Apr 17 , 2021
Designed to Move | Shoulder Impingement (Part 1)
What is Shoulder Impingement?
The shoulder is made up of several joints, connected by the rotator cuff (a grouping of muscles and tendons surrounding the shoulder blade). The rotator cuff, responsible for lifting and rotating movements, connects the scapula and upper part of the arm and acts as a cushioning layer to protect the joint from minor bumps and bruises. However, if there is overuse and excess friction, and inadequate space and rubbing between the joints (wearing down of the tendon). it can lead to inflammation, restriction of the joints, and shoulder pain. This condition is called shoulder impingement.
How Does this Happen?
Overuse of the shoulder and repetitive overhead movements (such as swimming, pitching a ball, and lifting weights), previous falls and injuries, and hunched over posture are common causes. This impingement of the shoulder can lead to inflammation, tenderness, and pain.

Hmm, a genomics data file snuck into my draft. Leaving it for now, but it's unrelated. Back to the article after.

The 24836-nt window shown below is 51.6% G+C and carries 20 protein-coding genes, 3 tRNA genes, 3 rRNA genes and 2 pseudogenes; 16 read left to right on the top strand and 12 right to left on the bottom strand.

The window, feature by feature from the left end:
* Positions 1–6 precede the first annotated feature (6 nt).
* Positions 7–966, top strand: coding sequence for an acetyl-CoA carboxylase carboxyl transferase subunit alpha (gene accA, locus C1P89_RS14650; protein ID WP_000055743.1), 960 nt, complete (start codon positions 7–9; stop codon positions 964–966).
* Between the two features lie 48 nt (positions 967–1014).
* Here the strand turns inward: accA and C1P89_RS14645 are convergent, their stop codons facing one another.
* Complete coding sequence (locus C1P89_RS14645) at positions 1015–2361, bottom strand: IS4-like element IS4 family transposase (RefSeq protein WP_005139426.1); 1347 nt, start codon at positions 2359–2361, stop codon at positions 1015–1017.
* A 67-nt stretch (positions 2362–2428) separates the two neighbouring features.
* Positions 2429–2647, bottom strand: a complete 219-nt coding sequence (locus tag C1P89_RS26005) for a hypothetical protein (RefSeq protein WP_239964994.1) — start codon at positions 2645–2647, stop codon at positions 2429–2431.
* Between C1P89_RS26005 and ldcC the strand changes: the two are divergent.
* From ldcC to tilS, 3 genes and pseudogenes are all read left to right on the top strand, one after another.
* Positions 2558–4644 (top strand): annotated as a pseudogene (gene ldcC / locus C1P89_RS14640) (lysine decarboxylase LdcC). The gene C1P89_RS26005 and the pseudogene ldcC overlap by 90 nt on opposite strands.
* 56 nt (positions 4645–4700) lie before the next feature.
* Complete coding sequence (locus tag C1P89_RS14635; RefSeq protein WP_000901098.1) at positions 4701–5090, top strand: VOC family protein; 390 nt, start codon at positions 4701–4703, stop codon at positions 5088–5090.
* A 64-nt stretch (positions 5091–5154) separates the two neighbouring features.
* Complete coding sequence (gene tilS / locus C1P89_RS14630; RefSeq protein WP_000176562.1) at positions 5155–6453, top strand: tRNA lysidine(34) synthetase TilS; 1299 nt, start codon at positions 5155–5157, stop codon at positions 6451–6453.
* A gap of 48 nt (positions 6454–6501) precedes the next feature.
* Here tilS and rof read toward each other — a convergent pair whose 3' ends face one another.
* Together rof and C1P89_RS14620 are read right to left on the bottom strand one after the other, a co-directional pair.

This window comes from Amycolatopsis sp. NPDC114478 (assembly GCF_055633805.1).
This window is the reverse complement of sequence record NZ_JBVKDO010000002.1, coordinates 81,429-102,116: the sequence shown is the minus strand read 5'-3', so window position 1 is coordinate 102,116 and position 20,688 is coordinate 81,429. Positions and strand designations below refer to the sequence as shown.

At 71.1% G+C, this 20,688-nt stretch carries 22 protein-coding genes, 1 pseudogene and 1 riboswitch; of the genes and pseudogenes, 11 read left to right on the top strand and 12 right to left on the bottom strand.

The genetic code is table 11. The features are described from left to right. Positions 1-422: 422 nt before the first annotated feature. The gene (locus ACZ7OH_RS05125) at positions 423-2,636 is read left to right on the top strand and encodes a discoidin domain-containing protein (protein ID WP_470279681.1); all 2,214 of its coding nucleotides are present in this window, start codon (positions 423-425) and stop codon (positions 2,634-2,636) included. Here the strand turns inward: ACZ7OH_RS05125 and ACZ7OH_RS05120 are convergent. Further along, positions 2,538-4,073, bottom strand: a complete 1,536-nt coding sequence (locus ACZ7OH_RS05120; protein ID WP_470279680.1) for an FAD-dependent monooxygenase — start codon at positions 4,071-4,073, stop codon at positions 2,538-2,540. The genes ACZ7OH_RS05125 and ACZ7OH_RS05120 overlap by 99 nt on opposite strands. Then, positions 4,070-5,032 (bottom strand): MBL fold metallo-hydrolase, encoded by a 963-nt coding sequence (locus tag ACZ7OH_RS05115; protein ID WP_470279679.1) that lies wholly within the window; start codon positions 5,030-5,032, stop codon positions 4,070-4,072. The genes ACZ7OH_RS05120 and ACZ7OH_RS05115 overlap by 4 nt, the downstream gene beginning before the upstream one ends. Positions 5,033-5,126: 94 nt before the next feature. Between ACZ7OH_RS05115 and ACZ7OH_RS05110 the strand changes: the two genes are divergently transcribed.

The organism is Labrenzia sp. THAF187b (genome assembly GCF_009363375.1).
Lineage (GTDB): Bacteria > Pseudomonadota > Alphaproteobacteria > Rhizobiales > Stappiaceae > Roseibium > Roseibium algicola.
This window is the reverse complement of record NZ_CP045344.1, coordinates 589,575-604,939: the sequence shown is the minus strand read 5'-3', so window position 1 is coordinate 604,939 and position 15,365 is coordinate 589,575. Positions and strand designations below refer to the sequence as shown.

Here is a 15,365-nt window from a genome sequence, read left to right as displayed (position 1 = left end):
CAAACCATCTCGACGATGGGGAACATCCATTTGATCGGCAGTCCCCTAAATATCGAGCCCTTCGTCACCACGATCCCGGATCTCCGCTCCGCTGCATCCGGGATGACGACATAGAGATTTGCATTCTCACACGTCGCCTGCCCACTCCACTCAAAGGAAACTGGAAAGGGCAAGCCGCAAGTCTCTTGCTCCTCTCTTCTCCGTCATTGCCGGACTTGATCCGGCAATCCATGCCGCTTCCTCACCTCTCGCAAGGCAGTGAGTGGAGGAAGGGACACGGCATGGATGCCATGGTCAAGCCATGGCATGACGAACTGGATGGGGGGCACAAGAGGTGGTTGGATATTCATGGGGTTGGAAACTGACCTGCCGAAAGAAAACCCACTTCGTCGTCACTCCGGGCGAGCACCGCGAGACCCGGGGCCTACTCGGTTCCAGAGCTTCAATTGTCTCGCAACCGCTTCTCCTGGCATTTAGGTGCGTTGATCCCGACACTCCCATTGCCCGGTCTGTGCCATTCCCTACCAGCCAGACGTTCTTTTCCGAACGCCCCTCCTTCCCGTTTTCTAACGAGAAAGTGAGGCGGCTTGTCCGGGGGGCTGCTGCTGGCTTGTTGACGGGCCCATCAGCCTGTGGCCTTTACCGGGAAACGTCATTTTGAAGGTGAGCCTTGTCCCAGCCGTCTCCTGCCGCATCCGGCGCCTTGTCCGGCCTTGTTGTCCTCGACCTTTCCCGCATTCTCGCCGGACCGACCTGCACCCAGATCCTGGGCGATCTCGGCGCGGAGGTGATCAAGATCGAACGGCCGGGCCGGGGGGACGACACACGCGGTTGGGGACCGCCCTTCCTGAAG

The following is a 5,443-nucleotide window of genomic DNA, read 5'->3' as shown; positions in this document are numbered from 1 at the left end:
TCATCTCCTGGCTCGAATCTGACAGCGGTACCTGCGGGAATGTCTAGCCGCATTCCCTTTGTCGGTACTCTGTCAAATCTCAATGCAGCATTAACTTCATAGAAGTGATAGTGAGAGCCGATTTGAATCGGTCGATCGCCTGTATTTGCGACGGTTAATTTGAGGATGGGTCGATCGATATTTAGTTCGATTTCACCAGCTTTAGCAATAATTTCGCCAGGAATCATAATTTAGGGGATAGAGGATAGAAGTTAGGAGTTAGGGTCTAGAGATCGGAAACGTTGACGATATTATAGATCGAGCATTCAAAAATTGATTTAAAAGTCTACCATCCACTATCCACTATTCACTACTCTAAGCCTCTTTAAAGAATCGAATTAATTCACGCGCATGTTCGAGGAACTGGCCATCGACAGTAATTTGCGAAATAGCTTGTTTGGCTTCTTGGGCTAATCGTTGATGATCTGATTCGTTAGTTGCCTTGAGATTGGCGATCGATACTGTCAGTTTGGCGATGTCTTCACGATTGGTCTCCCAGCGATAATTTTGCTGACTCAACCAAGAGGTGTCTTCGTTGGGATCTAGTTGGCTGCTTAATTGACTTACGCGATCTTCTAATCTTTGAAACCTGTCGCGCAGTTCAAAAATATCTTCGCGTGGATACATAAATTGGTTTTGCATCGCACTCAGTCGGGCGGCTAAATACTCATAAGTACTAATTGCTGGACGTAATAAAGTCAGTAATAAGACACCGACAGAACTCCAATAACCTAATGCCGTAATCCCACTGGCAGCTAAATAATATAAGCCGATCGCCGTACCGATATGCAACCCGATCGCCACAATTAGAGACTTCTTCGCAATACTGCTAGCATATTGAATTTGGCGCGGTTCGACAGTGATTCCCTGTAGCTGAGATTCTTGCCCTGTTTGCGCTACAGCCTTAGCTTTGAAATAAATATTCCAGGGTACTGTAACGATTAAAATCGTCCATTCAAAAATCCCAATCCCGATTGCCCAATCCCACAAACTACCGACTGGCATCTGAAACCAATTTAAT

One overlooked cause is the misalignment of the ribcage and spine. This may put undue pressure on the rotator cuff and cause respiratory imbalances, such as the shallowing and shortening of breath, resulting in inefficient energy use and movement patterns.
Signs of Shoulder Impingement
- Shoulder weakness
- Radiating pain from the front side of the shoulder and the side of the arm
- Pain and discomfort from lifting, throwing and other dynamic movements
- Pain and discomfort from sleeping on your side
- Restricted range of motion for reaching overhead and drawing the arm behind the back
How Do You Fix it?
To address shoulder impingement, we recommend the following exercises or you can meet with one of our movement specialists for a one-on-one fascial release session:
Release - Pec Major & Latissimus Dorsi - 60 sec
Activate - Transverse Abdominis 60 sec
Integrate - Single leg balance with band scaption 2 x 20
Strengthen - Serratus Press 2 x 20